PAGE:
NatWest scraps £7.6m of Dame Alison Rose’s payout over Nigel Farage debanking

NatWest has said it will not pay £7.6 million in potential payments to former chief executive Dame Alison Rose after she left the company in July amid the fallout over the debanking row with Nigel Farage.

However, Ms Rose will still be entitled to £1.7million in salary, fixed share allowance and a pension allowance for the rest of the notice period under her contract.

She stepped down in late July after admitting she discussed the former UKIP leader’s banking arrangements with a BBC journalist.

In its statement on Friday, NatWest said Dame Alison would forfeit unvested share awards worth £4.7million at Thursday’s closing share price.

READ MORE: NatWest ‘to scrap bulk of £10m payout to former CEO’ after debanking row

She would also give up her variable pay for her work in 2023 which could have been worth up to £2.9million, meaning the overall pay award she will forego amounts to £7.6million.

City law firm Travers Smith was asked by the bank to conduct a review into the affair, which found that Rose “did not consciously set out inappropriately to disclose the relevant information”.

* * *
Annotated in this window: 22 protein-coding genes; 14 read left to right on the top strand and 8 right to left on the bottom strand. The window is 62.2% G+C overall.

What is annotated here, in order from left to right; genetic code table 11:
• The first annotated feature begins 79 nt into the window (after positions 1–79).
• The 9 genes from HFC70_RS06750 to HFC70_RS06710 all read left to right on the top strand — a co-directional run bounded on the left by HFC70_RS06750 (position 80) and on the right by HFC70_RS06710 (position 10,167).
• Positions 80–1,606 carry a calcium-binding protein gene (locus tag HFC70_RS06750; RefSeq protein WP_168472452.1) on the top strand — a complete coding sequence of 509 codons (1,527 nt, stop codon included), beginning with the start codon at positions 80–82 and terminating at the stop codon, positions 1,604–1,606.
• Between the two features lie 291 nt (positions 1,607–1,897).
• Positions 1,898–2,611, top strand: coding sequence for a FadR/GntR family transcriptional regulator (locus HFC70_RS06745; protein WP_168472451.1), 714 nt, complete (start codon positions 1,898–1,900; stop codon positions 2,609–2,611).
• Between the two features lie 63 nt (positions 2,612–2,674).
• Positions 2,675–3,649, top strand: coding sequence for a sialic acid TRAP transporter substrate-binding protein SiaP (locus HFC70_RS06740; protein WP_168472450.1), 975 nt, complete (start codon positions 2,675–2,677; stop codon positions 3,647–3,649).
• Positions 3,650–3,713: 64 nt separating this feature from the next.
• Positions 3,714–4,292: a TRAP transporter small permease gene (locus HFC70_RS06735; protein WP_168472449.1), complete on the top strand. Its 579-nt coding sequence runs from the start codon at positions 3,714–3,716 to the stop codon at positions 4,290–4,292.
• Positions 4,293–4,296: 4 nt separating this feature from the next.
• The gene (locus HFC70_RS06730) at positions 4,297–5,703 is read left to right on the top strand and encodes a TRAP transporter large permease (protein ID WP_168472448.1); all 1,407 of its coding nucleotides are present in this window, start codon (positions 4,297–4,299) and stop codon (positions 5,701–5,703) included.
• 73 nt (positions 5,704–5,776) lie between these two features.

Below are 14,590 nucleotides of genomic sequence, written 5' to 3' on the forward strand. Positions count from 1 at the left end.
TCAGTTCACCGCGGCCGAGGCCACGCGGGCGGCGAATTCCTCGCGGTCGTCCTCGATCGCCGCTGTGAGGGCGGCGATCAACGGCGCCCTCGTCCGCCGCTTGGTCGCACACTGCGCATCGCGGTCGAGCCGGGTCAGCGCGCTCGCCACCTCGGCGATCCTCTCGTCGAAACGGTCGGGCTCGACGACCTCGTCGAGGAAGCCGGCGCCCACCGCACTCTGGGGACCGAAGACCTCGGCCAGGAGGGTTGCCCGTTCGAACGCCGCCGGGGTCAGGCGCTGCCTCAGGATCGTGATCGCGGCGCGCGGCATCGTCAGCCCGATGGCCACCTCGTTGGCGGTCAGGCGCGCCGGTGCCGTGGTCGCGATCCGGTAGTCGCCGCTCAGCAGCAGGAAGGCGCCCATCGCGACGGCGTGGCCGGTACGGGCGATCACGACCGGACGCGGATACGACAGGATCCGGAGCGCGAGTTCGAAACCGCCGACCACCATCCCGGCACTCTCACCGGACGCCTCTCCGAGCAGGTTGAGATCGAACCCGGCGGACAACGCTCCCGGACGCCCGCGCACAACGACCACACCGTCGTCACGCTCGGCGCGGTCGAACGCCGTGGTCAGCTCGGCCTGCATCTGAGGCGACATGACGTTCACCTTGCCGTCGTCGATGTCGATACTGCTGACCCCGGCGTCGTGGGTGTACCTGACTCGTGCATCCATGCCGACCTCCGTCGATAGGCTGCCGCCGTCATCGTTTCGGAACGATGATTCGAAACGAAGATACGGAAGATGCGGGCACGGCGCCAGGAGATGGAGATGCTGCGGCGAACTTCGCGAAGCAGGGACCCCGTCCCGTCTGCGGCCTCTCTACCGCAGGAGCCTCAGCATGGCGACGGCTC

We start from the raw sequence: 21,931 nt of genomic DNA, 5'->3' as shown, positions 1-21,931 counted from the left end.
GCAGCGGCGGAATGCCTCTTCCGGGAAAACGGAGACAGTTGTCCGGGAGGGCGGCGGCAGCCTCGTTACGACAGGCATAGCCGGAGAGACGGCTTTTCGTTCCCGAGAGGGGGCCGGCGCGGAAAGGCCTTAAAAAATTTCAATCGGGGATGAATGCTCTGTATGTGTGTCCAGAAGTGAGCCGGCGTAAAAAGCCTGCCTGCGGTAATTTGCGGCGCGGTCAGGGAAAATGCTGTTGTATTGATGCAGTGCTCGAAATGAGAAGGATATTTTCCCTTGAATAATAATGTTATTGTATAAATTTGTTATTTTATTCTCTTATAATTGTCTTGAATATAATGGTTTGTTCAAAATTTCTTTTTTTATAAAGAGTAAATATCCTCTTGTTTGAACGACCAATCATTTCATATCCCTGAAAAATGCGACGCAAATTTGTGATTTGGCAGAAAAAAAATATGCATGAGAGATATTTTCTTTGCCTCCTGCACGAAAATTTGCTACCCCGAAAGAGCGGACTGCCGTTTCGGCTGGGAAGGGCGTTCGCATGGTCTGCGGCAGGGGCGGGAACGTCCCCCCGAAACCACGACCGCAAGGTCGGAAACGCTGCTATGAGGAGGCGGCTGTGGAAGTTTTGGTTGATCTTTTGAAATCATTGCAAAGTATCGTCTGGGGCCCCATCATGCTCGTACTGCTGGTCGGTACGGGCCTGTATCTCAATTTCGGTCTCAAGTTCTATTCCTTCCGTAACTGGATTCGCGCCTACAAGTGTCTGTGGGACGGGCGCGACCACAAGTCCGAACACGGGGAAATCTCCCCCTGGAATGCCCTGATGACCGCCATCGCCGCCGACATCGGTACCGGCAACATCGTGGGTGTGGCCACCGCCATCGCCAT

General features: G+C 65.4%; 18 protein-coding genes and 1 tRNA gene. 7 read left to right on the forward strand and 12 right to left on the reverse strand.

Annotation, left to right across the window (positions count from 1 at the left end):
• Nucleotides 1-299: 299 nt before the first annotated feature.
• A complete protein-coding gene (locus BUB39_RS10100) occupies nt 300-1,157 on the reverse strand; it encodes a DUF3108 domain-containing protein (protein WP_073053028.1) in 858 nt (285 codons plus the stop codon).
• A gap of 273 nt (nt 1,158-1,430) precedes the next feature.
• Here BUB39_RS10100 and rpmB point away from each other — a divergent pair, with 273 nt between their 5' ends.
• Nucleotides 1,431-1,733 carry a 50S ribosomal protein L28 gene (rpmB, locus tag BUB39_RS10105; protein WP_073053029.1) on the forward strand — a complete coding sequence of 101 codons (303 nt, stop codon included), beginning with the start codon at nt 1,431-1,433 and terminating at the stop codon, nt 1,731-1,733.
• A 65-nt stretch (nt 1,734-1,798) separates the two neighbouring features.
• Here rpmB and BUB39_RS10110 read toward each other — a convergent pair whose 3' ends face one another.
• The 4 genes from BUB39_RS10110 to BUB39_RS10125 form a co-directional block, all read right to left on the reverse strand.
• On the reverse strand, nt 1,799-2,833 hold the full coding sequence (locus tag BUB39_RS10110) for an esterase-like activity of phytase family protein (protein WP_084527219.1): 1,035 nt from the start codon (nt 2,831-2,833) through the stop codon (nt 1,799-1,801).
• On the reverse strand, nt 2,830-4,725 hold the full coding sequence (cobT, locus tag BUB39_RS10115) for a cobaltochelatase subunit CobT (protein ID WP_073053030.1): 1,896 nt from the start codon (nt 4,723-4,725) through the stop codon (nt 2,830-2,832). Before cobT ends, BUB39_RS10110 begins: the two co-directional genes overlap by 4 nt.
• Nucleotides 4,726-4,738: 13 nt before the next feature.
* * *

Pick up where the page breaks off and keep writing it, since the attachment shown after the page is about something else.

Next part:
This week, the ex-boss also received an apology from the Information Commissioner’s Office after they claimed she had broken privacy laws and breached data protection laws – which she did not.

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NatWest will contribute “a maximum of £395,000 plus VAT for legal fees and £60,000 plus VAT for outplacement support” according to its 10 November update.

The decision to “debank” Mr Farage sparked a firestorm in Westminster and forced the City watchdog into an urgent review of the practice across Britain’s banking sector.

The bank is understood to be trying to draw a line under the Nigel Farage debanking row.

The report, which the BBC was forced to amend, suggested that the former UKIP leader did not meet its commercial criteria.

It subsequently emerged that his political views had been instrumental in the decision.

Last month, the bank apologised to Mr Farage, acknowledging that it had been guilty of “serious failings” in the way it had treated him.

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